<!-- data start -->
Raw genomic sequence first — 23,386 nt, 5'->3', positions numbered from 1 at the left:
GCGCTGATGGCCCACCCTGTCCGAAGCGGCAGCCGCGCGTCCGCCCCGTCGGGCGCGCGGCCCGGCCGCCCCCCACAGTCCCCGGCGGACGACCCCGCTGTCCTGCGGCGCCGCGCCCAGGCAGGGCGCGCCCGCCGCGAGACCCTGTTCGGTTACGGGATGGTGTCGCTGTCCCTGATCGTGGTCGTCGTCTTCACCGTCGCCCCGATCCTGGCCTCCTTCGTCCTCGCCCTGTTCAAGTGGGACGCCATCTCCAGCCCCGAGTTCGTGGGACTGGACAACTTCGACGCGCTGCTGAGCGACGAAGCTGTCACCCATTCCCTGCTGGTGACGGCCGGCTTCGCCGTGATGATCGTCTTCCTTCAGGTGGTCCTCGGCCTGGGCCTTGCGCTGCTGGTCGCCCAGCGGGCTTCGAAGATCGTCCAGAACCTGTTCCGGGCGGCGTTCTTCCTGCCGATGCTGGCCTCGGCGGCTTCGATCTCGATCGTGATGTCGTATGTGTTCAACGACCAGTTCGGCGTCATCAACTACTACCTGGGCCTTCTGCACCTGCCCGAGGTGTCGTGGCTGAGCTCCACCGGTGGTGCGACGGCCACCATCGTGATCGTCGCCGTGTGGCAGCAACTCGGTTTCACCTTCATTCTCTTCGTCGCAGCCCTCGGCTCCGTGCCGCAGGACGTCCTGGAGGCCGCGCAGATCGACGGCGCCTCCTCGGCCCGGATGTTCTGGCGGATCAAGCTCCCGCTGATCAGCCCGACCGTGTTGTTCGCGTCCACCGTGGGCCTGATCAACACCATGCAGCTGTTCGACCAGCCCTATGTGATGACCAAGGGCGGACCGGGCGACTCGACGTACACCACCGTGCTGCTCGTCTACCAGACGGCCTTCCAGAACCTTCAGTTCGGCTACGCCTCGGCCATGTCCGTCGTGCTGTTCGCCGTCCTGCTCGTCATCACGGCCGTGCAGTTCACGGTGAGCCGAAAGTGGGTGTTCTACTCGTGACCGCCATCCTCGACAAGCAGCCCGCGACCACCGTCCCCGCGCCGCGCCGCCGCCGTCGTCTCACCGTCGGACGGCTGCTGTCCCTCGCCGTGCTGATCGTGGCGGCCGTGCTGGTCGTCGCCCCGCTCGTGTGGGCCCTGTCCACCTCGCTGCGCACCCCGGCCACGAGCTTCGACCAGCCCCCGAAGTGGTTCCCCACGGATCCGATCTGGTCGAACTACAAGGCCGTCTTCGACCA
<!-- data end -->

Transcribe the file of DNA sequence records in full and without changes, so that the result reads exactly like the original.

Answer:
Raw genomic sequence first — 23,386 nt, 5'->3', positions numbered from 1 at the left:
GCGCTGATGGCCCACCCTGTCCGAAGCGGCAGCCGCGCGTCCGCCCCGTCGGGCGCGCGGCCCGGCCGCCCCCCACAGTCCCCGGCGGACGACCCCGCTGTCCTGCGGCGCCGCGCCCAGGCAGGGCGCGCCCGCCGCGAGACCCTGTTCGGTTACGGGATGGTGTCGCTGTCCCTGATCGTGGTCGTCGTCTTCACCGTCGCCCCGATCCTGGCCTCCTTCGTCCTCGCCCTGTTCAAGTGGGACGCCATCTCCAGCCCCGAGTTCGTGGGACTGGACAACTTCGACGCGCTGCTGAGCGACGAAGCTGTCACCCATTCCCTGCTGGTGACGGCCGGCTTCGCCGTGATGATCGTCTTCCTTCAGGTGGTCCTCGGCCTGGGCCTTGCGCTGCTGGTCGCCCAGCGGGCTTCGAAGATCGTCCAGAACCTGTTCCGGGCGGCGTTCTTCCTGCCGATGCTGGCCTCGGCGGCTTCGATCTCGATCGTGATGTCGTATGTGTTCAACGACCAGTTCGGCGTCATCAACTACTACCTGGGCCTTCTGCACCTGCCCGAGGTGTCGTGGCTGAGCTCCACCGGTGGTGCGACGGCCACCATCGTGATCGTCGCCGTGTGGCAGCAACTCGGTTTCACCTTCATTCTCTTCGTCGCAGCCCTCGGCTCCGTGCCGCAGGACGTCCTGGAGGCCGCGCAGATCGACGGCGCCTCCTCGGCCCGGATGTTCTGGCGGATCAAGCTCCCGCTGATCAGCCCGACCGTGTTGTTCGCGTCCACCGTGGGCCTGATCAACACCATGCAGCTGTTCGACCAGCCCTATGTGATGACCAAGGGCGGACCGGGCGACTCGACGTACACCACCGTGCTGCTCGTCTACCAGACGGCCTTCCAGAACCTTCAGTTCGGCTACGCCTCGGCCATGTCCGTCGTGCTGTTCGCCGTCCTGCTCGTCATCACGGCCGTGCAGTTCACGGTGAGCCGAAAGTGGGTGTTCTACTCGTGACCGCCATCCTCGACAAGCAGCCCGCGACCACCGTCCCCGCGCCGCGCCGCCGCCGTCGTCTCACCGTCGGACGGCTGCTGTCCCTCGCCGTGCTGATCGTGGCGGCCGTGCTGGTCGTCGCCCCGCTCGTGTGGGCCCTGTCCACCTCGCTGCGCACCCCGGCCACGAGCTTCGACCAGCCCCCGAAGTGGTTCCCCACGGATCCGATCTGGTCGAACTACAAGGCCGTCTTCGACCA